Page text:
by mortonda (5175) on Saturday September 05, 2009 @08:29PM (#29328077)

    What SMB problems? My MBP connects just fine to all te shared drives around, and when I connect to a new network, it shows all the available shares very quickly.

    Compare that to a XP install that repeatedly tells me that "I don't have the necessary permissions" to view the public, no password share.

  • by Cordath (581672) on Saturday September 05, 2009 @08:39PM (#29328123)
    This might initially appear to be an odd move for Apple, because they already operate on the other side of the fence. e.g. iTunes, or Quicktime. The Apple version of quicktime that is released for windows is typically feature deprived (unless you pay for pro), buggy, and horrendously inefficient. (It's always great watching 1080p stutter along on a freakin' quad-core with a $400 video card.) It's reached the point where the deficiencies of Apple quicktime for Windows has spawned "Quicktime Alternative", just like Realvideo spawned "Real Alternative". "Quicktime Alternative", when it's fully caught up in the arms race with Apple, is a entirely superior to Apple Quicktime, offering smooth playback on modest hardware and all the features of pro for free. Naturally, Apple frequently "tweaks" things to break functionality on the open alternatives to their software. (This happened to Palm rather recently, w.r.t. iTunes.)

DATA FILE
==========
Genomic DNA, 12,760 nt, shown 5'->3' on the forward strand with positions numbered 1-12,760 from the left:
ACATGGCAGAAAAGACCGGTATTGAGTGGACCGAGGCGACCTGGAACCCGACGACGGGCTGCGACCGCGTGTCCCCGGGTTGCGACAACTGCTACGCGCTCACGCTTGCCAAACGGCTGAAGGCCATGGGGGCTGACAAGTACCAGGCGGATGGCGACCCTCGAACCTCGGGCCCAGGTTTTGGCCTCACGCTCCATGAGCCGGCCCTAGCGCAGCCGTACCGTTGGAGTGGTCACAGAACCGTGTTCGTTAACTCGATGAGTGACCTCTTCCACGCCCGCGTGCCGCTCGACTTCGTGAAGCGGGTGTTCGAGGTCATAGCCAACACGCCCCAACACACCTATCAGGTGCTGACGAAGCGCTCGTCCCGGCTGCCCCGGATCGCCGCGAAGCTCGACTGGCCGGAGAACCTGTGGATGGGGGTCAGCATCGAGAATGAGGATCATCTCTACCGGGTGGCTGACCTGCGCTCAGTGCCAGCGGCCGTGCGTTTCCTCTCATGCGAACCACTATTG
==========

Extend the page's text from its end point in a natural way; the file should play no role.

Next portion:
Now, I would assume that Apple has some agreement with MS to keep them in the loop on the updates to Exchange. The financial entanglement of Apple and MS and their workplace symbiosis is such that MS probably will not benefit as much as one would think from dicking Apple around the way Apple dicks open sourcers around. Also, MS knows they would have no chance in the court of public opinion if they tried to do so, while Apple can make a somewhat believable case against open sourcers reverse engineering Apple software and providing, for free, some of the pro features that are supposed to be paid for.